Pakistan's interior minister and the foreign ministers of Britain and the UAE visited the English hospital treating shot Pakistani schoolgirl Malala Yousafzai on Monday, Britain's Foreign Office said.
The ministry said the trio also met with the father of 15-year-old Malala, who was shot in the head by the Taleban earlier this month as punishment for campaigning for girls' education in an attack that shocked the world.
She was flown from Pakistan on October 15 for treatment at a specialist hospital in Birmingham, central England, in an air ambulance provided by the United Arab Emirates (UAE).
"I visited the Queen Elizabeth Hospital Birmingham today to enquire after the health of Malala and to convey messages of good health and best wishes on behalf of the government and the whole Pakistani nation," said interior minister Rehman Malik.
"We are grateful to the hospital authorities, especially the doctors treating Malala, for taking care of her in a most professional manner. As a result, she has made very good recovery in the past few days."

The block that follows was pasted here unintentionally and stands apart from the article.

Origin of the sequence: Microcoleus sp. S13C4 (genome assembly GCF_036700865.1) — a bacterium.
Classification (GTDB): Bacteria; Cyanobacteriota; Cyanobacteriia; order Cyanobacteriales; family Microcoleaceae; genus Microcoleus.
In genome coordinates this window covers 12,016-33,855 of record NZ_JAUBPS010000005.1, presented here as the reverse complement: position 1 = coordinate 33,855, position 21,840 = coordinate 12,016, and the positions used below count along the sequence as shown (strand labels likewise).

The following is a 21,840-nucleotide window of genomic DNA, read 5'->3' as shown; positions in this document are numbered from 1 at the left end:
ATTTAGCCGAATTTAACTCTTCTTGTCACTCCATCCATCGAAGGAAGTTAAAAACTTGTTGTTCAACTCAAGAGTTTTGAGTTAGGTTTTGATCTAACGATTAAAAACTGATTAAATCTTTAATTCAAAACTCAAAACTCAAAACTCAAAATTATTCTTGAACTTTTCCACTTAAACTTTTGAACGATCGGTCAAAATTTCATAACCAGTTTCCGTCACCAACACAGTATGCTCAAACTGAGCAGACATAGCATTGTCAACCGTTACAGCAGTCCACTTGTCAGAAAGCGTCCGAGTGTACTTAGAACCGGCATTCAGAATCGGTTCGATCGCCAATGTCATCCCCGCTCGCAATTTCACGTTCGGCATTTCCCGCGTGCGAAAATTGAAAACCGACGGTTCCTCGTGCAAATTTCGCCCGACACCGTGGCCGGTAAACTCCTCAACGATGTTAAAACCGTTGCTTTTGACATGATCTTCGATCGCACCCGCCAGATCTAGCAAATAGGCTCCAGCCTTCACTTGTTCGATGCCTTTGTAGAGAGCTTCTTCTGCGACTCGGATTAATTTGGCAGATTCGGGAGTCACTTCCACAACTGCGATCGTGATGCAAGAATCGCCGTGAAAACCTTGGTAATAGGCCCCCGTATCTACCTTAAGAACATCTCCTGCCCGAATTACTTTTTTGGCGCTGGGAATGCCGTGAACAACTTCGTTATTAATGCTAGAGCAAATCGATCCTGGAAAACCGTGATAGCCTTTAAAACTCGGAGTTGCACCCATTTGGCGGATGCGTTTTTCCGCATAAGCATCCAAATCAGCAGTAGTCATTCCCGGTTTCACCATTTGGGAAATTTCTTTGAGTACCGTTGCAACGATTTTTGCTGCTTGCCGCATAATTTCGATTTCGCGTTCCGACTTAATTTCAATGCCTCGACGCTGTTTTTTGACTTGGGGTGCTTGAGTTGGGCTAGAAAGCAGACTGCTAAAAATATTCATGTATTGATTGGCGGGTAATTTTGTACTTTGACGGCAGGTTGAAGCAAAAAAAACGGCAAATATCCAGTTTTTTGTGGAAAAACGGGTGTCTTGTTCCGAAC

He expressed gratitude to Britain and the UAE for their support for Malala, who needs reconstructive surgery after a bullet grazed her brain, coming within centimetres of killing her.
British foreign minister William Hague said: "Malala's swift and full recovery is our absolute priority. But we are also determined to do all we can to champion education for women and girls in Pakistan.
"The people of Pakistan have paid a high price from terrorism and extremism. We will stand by all those who, like Malala, are courageously defending the rights of women, in Pakistan and around the world."
The UAE's foreign minister, Sheikh Abdullah bin Zayed al-Nahayan, said his government had provided assistance because its citizens were "appalled" by the attack on Malala.
"She is in our prayers," he said. "Malala's courage inspires us to reinforce our commitment to rejecting ideologies rooted in intolerance and extremism."